HAVING spent a number of years enjoying travel to far-off destinations including Mongolia and China – all while world schooling her two children – Tracey Hughes is now at a home base in England.
Aboard her 64ft cruiser stern narrowboat, Prince Hal, she has found a way to satisfy her wanderlust, while having the space to indulge her passion for pottery.
“For a long time my two children and I travelled globally and in recent years started taking our campervan to Europe, mostly in the winter months.”
During 2019 they decided to stay put and live in France and Spain, where Tracey discovered that being static for longer periods allowed her to visit a pottery studio several times a week. “I realised I wanted to be more than a hobby potter but I needed space to work on improving my skills.”
Upon returning to England in February 2020 Tracey came to the decision to put down roots. “As my dad lived on a boat, it seemed like the perfect idea. I love to travel and figured that when I wasn’t campervanning I could ‘cruise the cut,’ plus I knew a boat would give me space to create at least a small studio.”
Tracey and her now teenage children love the life their narrowboat affords them. “Living on a narrowboat is so peaceful, I love how close to nature we are, how we can leave the busy towns behind. I breathe deeper and feel calmer near water.”
As they still enjoy taking off for trips around England in their camper, the family base themselves in a marina for ease. “We have found it very easy to combine boat life and van life. The area and marina we are in is beautiful, the kids have space to roam and we get to be close to family,” Tracey said. And while this current arrangement works well, she has big plans for more cruising. “One day in the future I know we will take off and keep going. My aim is to follow the floating markets and trade in pottery full-time.”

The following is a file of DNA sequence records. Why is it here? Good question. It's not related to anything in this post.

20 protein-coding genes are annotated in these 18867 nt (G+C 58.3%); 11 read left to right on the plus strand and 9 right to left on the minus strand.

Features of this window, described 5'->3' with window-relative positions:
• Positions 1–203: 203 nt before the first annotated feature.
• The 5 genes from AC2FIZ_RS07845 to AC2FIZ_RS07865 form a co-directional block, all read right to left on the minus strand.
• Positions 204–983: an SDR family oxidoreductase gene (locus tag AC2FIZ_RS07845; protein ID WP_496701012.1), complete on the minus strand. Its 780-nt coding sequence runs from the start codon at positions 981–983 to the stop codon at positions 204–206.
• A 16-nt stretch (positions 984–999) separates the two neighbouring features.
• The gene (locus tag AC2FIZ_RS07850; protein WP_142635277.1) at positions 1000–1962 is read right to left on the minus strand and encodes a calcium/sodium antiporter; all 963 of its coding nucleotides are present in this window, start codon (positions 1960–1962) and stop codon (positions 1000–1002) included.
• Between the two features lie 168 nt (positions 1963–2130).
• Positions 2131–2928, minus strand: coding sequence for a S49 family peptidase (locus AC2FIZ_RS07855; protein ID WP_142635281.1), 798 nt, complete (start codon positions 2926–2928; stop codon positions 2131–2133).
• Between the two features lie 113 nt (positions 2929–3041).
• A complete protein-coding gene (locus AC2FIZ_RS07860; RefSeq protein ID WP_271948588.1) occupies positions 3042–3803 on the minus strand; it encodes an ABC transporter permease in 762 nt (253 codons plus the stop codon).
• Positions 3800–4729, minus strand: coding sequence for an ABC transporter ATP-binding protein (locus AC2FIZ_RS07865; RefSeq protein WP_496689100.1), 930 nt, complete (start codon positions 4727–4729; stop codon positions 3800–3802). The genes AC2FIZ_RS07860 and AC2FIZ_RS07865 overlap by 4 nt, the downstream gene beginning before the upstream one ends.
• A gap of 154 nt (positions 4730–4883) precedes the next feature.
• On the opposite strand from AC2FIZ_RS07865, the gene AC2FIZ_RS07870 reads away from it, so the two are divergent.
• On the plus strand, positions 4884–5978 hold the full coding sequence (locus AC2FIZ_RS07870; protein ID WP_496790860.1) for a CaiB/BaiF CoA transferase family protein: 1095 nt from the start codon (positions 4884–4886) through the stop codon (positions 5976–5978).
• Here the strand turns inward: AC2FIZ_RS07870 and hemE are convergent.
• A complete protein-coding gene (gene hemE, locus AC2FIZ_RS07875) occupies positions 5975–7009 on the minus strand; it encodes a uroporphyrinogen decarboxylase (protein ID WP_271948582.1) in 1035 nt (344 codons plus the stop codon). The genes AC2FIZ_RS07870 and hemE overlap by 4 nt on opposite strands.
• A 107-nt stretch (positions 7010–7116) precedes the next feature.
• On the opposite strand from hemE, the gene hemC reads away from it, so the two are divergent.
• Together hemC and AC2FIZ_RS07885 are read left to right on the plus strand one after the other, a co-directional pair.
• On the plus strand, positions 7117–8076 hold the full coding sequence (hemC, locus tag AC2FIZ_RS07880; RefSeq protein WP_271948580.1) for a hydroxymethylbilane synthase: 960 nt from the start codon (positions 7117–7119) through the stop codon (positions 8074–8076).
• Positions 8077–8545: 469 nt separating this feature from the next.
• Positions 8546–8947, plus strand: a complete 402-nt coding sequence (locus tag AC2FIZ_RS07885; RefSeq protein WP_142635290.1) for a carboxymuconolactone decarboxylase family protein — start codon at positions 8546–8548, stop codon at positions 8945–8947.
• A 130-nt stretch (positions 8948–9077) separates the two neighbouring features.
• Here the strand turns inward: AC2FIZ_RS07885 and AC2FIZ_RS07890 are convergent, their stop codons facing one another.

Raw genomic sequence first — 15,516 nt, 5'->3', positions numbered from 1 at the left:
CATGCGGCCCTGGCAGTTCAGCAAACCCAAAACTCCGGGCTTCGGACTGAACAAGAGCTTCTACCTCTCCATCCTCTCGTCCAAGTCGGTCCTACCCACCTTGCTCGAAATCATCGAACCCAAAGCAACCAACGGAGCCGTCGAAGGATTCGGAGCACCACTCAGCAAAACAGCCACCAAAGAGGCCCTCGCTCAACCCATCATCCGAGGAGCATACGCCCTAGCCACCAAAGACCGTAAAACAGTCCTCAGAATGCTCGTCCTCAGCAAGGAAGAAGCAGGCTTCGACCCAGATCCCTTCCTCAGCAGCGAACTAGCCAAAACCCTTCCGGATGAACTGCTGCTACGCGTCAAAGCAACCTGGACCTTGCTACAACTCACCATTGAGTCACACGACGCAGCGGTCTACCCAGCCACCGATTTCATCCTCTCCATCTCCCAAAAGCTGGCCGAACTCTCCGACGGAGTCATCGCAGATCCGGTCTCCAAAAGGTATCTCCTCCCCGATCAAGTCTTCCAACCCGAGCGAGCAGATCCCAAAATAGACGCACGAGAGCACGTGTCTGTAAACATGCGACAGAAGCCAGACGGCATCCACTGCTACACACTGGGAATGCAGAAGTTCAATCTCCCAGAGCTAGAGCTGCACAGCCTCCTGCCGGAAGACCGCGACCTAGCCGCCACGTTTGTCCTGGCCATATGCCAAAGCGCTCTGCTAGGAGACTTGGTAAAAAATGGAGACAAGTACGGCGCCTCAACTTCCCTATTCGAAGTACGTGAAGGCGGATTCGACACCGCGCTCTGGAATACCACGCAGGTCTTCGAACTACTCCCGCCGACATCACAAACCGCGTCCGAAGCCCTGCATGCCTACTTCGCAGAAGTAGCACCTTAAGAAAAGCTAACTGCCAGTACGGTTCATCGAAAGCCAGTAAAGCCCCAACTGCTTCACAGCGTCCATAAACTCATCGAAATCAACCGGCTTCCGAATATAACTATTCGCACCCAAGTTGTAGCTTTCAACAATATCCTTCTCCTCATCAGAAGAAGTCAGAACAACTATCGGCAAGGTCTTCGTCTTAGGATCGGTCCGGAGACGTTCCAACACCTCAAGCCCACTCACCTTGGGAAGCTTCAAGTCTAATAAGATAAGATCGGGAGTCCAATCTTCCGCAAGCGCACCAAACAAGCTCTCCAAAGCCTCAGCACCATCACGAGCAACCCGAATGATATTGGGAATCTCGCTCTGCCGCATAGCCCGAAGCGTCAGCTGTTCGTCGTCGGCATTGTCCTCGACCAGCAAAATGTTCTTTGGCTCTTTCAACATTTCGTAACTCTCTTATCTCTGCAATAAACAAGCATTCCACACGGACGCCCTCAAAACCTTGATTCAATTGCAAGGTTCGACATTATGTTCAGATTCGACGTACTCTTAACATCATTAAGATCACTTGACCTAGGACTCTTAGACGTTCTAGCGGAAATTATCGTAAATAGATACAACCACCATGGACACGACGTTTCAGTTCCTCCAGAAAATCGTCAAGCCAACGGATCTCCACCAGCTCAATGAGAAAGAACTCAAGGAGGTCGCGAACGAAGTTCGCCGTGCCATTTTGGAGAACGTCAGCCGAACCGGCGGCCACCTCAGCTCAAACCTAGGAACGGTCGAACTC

Having dabbled with this art form for many years it wasn’t until Tracey took classes in Spain that the seed was sown to make it a greater part of her life and work. She has now turned the back room of Prince Hal into a studio, which spills out into the vessel’s covered cratch.
Her inspiration for designs comes from time spent at the beach and in nature. “I also love canal arts so I enjoy making objects linked to canal living,” Tracey tells me. However, recently she has been zoning in on a particular passion – historic pottery.
“As a family we enjoy re-enacting and for the last three years we have been part of a medieval re-enacting society called Historia Normannis.” Mixing a love of history with her creations means Tracey is now selling replica medieval pots at shows and events and is also teaching in the local community.
“My latest workshops, Pottering through History, focus on a specific time period, making replicas from that era. Last week we looked at the great Roman road, Watling Street, which cuts through England and we made Roman/Britain potheads.”
Tracey’s energy for sharing her passion is obvious. “I’ve always loved history and looking at old architecture, even as a child, and I think I passed that on to my kids!” This makes re-enactment weekends a family affair as they settle down together for a night or two beneath the shadow of castles.
It’s fascinating to visit Tracey’s on-board studio as you wouldn’t imagine she would be able to fit one into her family boat, but she has certainly made the most of the space Prince Hal offers and has both a kiln and a pottery wheel! “While a narrowboat has limited space, the great thing is that on a lovely sunny day I can move up on to the deck and work outside.”
Having lived an alternative lifestyle in some shape or form for more than a decade, Tracey is happy knowing that she can now develop her pottery business without fear of taming her love of travel. “Living on a boat feeds my wanderlust soul. Knowing we can take off cruising anytime allows us to stick firmly with the freer lifestyle we have become used to.”
Between her campervan and boat, I would say Tracey has the gypsy lifestyle nailed and while the canals of England might not be an exotic, far-flung destination, they are a beautiful option for those of us who like to keep moving!
By Alice Griffin
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